"The Soul of the Castoff "

Giacoma Limentani

The space we are in is white and airy. Outside the window running full length along the wall, tree branches sway in the wind, a testament to everyday reality. Inside, on a big rectangular table in the middle of the room, alternative realities advance in waves; simulacra of characters sweep in and out on every wave, each one an exemplar of an “other” reality.

Look more closely and one has the clear impression that this ebb and flow of waves is leaving behind historically and geographically traceable artefacts, as if each was a step along the path from cave-dwelling all the way through to modern-day homes and lifestyles, and yet here they are, born fossilized in legend.

Allow yourself to be piqued by a horizontally geographical curiosity and the view spans from a recognizable Far East to an even more realistic Far West. No totems are left unclaimed.

Faces forged by modern hands in resin or bronze respond to our collective imagination’s idea of authority, faith, seductiveness and ecstasy. And yet these visages emerge from a synthesis of customs; even if each remains true to the style typical of their particular wave, they are in fact montages of objects in abandon, stuff that has been cast off.

That saucepan lid held high in honour as a shield takes nothing away from the pride of the warrior who holds it aloft; the upside-down colander does nothing to diminish the class of the lady whom it graces, farthingale-style.

Our imagination conjures up a new presence from beneath that improbable farthingale: an external character whose vivacity undermines the others’ steadfastness. But why would our imagination evoke this character thus, without the texture of the others? Indeed, on the contrary imbuing it with the timeless voice of a true master?

This new presence speaks to the soul and opens our eyes, so mobile that proudly it overturns what, over the centuries of Hispanic triumph, was a searing – sometimes even mortal – insult. "Jo soy un judio de mierda" she shouts, "Y como judio de mierda vivii!"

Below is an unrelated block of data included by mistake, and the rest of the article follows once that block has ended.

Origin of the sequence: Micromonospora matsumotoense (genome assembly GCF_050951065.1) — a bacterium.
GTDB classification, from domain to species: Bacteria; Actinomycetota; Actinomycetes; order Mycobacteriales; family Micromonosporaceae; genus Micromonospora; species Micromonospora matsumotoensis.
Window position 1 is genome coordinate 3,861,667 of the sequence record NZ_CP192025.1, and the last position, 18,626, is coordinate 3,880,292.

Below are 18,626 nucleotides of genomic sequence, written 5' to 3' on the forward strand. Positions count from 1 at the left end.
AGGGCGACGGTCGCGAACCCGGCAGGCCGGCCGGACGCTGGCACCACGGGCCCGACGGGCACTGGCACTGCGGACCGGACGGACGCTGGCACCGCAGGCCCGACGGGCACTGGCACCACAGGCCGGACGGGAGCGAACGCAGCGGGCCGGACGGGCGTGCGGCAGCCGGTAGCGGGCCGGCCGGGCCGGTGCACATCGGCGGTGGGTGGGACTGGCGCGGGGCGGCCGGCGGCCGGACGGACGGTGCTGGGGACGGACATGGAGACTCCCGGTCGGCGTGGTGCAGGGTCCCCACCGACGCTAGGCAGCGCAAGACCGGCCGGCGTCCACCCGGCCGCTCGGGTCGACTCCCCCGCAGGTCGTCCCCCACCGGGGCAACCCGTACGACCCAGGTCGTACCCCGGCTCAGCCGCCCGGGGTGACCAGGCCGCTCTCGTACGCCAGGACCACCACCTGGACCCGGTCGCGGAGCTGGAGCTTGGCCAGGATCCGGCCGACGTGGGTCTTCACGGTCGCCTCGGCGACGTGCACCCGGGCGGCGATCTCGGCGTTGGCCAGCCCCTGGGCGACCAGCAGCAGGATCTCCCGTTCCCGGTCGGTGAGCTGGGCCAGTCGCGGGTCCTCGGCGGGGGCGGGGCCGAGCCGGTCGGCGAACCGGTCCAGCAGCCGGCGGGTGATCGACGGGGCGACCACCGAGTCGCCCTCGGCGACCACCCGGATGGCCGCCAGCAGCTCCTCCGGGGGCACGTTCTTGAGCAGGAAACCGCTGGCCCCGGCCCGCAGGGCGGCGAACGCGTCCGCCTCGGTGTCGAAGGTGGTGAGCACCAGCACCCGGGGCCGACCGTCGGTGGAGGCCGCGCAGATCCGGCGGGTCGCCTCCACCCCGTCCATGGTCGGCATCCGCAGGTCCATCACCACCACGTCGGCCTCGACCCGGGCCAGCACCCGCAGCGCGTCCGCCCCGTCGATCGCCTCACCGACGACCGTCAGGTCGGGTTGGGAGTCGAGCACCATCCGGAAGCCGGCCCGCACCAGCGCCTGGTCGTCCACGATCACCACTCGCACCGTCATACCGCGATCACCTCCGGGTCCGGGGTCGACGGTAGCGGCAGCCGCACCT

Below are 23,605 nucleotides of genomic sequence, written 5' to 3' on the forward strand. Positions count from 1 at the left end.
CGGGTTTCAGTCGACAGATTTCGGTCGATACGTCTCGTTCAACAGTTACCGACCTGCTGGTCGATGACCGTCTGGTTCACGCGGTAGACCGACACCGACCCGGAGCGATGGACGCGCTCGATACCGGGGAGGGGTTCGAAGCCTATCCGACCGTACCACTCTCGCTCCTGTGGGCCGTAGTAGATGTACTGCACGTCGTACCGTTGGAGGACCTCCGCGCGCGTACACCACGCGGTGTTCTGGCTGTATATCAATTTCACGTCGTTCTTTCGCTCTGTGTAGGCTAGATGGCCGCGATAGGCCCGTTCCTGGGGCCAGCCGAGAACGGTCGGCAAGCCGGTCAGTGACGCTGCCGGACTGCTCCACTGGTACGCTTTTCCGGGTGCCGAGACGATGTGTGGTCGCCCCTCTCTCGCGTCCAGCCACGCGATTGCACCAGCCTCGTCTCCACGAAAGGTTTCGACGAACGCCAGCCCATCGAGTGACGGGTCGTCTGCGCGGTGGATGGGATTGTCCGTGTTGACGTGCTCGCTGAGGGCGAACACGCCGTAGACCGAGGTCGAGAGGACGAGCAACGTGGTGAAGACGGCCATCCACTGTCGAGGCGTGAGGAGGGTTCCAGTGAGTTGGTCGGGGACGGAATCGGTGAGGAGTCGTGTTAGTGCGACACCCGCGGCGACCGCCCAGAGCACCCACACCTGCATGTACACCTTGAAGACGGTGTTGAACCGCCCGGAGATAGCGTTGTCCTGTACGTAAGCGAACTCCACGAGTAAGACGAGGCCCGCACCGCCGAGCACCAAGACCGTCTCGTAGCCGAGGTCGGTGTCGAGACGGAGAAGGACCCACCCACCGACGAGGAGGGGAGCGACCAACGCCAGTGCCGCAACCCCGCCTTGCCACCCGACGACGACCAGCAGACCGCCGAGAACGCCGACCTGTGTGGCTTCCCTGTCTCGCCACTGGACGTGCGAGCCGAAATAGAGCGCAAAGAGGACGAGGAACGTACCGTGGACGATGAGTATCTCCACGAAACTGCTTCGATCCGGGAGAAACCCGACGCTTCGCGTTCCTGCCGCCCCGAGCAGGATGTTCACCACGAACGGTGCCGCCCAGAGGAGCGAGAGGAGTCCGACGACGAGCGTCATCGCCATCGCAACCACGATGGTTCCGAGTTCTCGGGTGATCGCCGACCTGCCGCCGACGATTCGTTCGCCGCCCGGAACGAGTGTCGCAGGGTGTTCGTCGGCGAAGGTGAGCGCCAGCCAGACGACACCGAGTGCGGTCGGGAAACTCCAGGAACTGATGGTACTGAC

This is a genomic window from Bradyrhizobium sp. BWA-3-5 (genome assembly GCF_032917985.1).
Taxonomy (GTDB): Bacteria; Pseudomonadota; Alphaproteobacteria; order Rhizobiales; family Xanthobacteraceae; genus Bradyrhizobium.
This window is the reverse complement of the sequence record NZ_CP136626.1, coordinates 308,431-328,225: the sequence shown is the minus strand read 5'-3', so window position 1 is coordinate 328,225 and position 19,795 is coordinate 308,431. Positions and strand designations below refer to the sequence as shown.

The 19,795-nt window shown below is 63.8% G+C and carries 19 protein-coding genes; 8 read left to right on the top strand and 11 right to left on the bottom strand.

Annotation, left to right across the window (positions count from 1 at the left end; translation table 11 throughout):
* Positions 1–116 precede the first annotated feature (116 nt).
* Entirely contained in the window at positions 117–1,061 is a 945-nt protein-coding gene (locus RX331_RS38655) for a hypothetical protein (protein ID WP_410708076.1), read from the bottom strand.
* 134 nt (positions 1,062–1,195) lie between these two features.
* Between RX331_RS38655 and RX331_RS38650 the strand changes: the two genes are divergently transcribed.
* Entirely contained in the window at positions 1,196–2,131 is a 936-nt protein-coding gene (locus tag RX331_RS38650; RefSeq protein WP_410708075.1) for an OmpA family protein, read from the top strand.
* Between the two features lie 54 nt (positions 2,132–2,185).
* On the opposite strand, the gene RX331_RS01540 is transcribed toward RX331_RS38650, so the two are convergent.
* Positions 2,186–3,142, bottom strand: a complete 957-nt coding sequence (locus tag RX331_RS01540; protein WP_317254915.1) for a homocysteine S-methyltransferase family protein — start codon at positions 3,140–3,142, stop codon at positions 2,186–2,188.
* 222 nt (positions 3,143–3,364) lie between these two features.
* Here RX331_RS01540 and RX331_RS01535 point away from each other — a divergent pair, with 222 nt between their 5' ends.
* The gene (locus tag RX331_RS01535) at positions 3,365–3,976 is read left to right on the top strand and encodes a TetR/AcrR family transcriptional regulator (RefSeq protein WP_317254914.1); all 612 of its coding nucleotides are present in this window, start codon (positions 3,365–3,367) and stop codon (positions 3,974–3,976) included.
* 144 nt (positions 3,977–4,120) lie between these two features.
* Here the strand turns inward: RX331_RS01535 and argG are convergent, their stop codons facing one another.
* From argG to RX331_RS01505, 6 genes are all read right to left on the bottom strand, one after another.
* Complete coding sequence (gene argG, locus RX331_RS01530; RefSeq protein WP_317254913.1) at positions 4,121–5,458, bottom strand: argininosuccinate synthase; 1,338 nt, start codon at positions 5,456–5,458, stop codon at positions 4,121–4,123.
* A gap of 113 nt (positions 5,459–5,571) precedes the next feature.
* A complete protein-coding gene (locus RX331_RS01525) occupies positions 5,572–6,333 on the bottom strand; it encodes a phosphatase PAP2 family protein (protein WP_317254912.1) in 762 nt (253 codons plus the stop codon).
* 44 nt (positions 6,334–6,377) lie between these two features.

Nothing is created and, more importantly, nothing is destroyed. The quote comes from a distinguished Sephardic rabbi long ago,ii inspired by the highest calling among the generally disparagable. For: “What is shit,” he asks, “if not a mixture of elements that cannot be assimilated by an organism at that time; which, blended with enzymes produced by that same organism, becomes fertilizer for new food? An admixture of offcasts as impossible to use now as they shall be indispensable in future?”

The voice fades away, the presence vanishes, the waves of characters continue to sweep in, onto the large rectangular table which has become the very emblem of inevitable ruin and the urgency of salvage; including the honour of eternal – nay, polyvalent – form. Yes. Nothing is created and nothing is destroyed.

Long before the professors arrive, it is the preserve of the artist to revive these castoffs and reveal the innermost breath of history. Through the panes of glass in the long walled window, tree branches sway in the wind outside, celebrating the day that is today.

1 - “I am a shitty Jew and it is as a shitty Jew that I’ve lived.”
2 - A scholar of Jewish/Spanish extraction.